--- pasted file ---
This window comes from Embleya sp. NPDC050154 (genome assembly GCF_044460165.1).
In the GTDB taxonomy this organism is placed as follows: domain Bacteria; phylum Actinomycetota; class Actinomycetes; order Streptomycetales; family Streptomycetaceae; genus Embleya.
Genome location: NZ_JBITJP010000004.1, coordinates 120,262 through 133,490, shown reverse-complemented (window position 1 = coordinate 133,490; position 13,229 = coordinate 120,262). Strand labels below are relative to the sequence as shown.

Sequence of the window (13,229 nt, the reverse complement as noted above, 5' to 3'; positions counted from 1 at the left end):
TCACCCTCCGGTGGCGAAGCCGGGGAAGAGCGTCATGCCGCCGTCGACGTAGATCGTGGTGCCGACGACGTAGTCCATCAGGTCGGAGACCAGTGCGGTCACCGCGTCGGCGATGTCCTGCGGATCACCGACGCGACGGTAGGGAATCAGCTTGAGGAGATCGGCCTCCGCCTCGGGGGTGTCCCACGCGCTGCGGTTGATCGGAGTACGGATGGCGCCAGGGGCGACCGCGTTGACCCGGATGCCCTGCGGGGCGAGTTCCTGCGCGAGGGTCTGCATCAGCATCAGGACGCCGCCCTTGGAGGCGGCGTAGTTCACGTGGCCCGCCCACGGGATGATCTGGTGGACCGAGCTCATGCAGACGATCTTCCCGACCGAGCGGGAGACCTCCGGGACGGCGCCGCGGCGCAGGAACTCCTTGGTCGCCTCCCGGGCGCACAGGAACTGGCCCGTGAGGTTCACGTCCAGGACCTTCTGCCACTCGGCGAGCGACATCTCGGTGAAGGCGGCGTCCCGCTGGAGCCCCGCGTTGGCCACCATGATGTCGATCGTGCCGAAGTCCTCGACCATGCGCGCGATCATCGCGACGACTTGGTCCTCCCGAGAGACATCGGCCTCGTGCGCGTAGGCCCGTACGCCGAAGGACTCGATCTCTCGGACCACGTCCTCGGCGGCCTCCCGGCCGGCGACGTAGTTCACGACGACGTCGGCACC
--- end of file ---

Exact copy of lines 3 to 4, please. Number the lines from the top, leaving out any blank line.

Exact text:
Genome location: NZ_JBITJP010000004.1, coordinates 120,262 through 133,490, shown reverse-complemented (window position 1 = coordinate 133,490; position 13,229 = coordinate 120,262). Strand labels below are relative to the sequence as shown.

Sequence of the window (13,229 nt, the reverse complement as noted above, 5' to 3'; positions counted from 1 at the left end):